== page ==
Quick Fire Round
Describe yourself in five words.
Curious. Patient, cautious, optimistic funny.
What was your nickname growing up?
Call me Ways or WizKid or some variation like you know, just like with an add your favorite appendix because my government name is Wisa and people think it's a nickname so they feel very free to remix it in very colorful ways. Much to my displeasure.
What does it mean?
It means he has arrived in Malawi
if you are fruit, what fruit would you be?
probably be an apple. I feel like apples are calm and collected fruits. You know, they don't try too hard. So just bear with me. They're like they're very consistent. Apples. Tastes like apples in most parts of the world that I've been to. So yeah, I kind of like that. The grapes are all over the place. You never really know what you're getting with a grape depending on where it's from. Apple
grapes all over the place. I didn't make wine out of grapes. Yeah.
What's the best excuse you've ever used for being late?
Yeah, we had like, almost like a coup style situation. In Malawi at some point like in I think it was 2013 where like, the president of the country time had died. And they the powers that be tried to like take over the country and like, not let the vice president cede power during an incident known as like the midnight six if you go home in late six Malawi, you can learn a little bit more about it. But anyway, I had like a meeting the next day with like an international client that I was I was doing some work with. And I couldn't make the call on time because I play my country had a coup last minute. I didn't know what that meant for my existence and my future. But like, yeah, so several like I'd actually missed the media. And then I emailed them later saying like, Hey guys, sorry but you know, we just survived a small coup , thankfully, there was your I mean,
yeah, I don't think anyone can ever talk that answer.
Yeah, it was fun time. Mala. Mala is a very interesting country.
Sorry, guys. I was late my country was having a
what would be the tagline to the sitcom of your life?
What made up word would you love to add to the dictionary?
Would you rather sleep in late or take a long nap midday?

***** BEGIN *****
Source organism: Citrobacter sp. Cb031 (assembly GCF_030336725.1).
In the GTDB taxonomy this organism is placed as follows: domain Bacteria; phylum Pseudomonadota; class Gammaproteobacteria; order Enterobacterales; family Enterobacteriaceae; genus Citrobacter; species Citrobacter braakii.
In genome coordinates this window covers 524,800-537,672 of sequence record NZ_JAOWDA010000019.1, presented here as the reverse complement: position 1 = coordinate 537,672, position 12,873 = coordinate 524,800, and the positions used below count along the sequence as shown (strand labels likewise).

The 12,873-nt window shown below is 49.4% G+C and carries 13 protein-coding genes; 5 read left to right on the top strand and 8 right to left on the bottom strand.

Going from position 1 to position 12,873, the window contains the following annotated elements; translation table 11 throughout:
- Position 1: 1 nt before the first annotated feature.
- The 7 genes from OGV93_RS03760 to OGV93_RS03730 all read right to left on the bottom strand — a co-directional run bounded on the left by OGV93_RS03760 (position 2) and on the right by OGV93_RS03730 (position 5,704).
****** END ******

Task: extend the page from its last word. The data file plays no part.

Honestly, I would rather do both. A really big fan of sleeping in late and taking midday naps really fast. Choose between one and another sleeping late.
I think I'd take a long nap. That's just because I like to wake up
expensive presents or homemade presents,
homemade presents. I'm not too big on material.
What do you think is the key to living a good life?
I think like, acceptance is a very interesting, like philosophy to follow, not in the sense of life. So whatever happens to you, you don't fight back or you don't resist or try to design an outcome that you're looking for. But like when something is happening, not fighting the actual reality. It's like, okay, this is happening and like, how do I respond to it in a way that doesn't make things worse. And that's like, a very useful, practical way of dealing with things and it certainly works very well. For me. I'm pursuing a theme of equanimity this year, which my therapist describes as not letting the you're never as bad as they say you are, but you're never as good. So yeah, those themes are I'm finding them very useful for this phase in my life., equanimity. equanimity, equanimity.
So, got three more questions. What do you think is the most important thing you'll do in your career?
What is the most important thing I'll do my career hopefully just impacts people at scale. Hey, like, for the better. And you know, that can take many forms. I'm always excited to work on things that have got like millions of users, because pretty easy to then quantify the impact that you're making and objectively see its value. So yeah, I don't know what form that takes. I think it's still very early days. But as long as it did positively impact people at scale, I think I'll be very happy with any
positively impacts people.Just making it way more efficient and easy for people to move money back and forth. Yeah. So as this is the FinTech friends podcast, we're keen to highlight other friends that maybe, you know, people don't know about.
So who's a friend of yours that you think we should highlight? Or look out for?
she runs a business called Akiba Digital and they do like risk modeling for credit decisions, in Africa. They do quite a bit of work with a large bank. I think she's super smart. One of the most capable FinTech founders I've had the pleasure of interacting with I think she'd make a great fit For the podcast,
Signals is our subscriber-only newsletter, focusing on deep dives, etc. -- Our latest Signals piece marks a This Week in Fintech debut for Dez Fleming, an investor at FirstMark Capital and author of the newsletter All Things Venture.
Dez interviews the CEO of Decimal, Matt Tait, on building accounting operations for small businesses, bootstrapping to profitability, growing a remote-first team, and the role that serendipity played in snagging Decimal some highly-coveted internet real estate.
To read the article, please subscribe to this week in fintech newsletter
See you next fortnight besties!